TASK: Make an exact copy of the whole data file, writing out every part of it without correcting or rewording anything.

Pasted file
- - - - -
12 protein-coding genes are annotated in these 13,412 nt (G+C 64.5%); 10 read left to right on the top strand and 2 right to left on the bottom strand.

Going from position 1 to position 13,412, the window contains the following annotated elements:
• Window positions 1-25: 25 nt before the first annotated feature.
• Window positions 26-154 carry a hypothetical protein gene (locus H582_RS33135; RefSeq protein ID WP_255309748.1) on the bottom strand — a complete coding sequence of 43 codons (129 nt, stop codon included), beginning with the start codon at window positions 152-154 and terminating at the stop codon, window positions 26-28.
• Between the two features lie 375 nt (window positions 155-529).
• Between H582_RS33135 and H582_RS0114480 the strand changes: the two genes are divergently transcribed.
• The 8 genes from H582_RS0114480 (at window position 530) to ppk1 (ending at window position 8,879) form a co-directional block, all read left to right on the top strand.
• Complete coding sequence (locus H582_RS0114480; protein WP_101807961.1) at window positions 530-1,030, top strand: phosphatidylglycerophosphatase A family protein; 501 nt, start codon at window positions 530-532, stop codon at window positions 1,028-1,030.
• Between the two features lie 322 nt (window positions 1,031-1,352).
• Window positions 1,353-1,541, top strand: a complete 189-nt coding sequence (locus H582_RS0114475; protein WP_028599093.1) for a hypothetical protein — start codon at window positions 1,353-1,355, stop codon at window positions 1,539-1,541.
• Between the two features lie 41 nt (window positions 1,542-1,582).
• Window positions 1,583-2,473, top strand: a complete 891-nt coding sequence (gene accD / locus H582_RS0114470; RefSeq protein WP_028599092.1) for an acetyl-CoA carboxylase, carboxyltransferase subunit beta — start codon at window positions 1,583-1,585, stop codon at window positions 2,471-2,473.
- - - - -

12 protein-coding genes are annotated in these 13,412 nt (G+C 64.5%); 10 read left to right on the top strand and 2 right to left on the bottom strand.

Going from position 1 to position 13,412, the window contains the following annotated elements:
• Window positions 1-25: 25 nt before the first annotated feature.
• Window positions 26-154 carry a hypothetical protein gene (locus H582_RS33135; RefSeq protein ID WP_255309748.1) on the bottom strand — a complete coding sequence of 43 codons (129 nt, stop codon included), beginning with the start codon at window positions 152-154 and terminating at the stop codon, window positions 26-28.
• Between the two features lie 375 nt (window positions 155-529).
• Between H582_RS33135 and H582_RS0114480 the strand changes: the two genes are divergently transcribed.
• The 8 genes from H582_RS0114480 (at window position 530) to ppk1 (ending at window position 8,879) form a co-directional block, all read left to right on the top strand.
• Complete coding sequence (locus H582_RS0114480; protein WP_101807961.1) at window positions 530-1,030, top strand: phosphatidylglycerophosphatase A family protein; 501 nt, start codon at window positions 530-532, stop codon at window positions 1,028-1,030.
• Between the two features lie 322 nt (window positions 1,031-1,352).
• Window positions 1,353-1,541, top strand: a complete 189-nt coding sequence (locus H582_RS0114475; protein WP_028599093.1) for a hypothetical protein — start codon at window positions 1,353-1,355, stop codon at window positions 1,539-1,541.
• Between the two features lie 41 nt (window positions 1,542-1,582).
• Window positions 1,583-2,473, top strand: a complete 891-nt coding sequence (gene accD / locus H582_RS0114470; RefSeq protein WP_028599092.1) for an acetyl-CoA carboxylase, carboxyltransferase subunit beta — start codon at window positions 1,583-1,585, stop codon at window positions 2,471-2,473.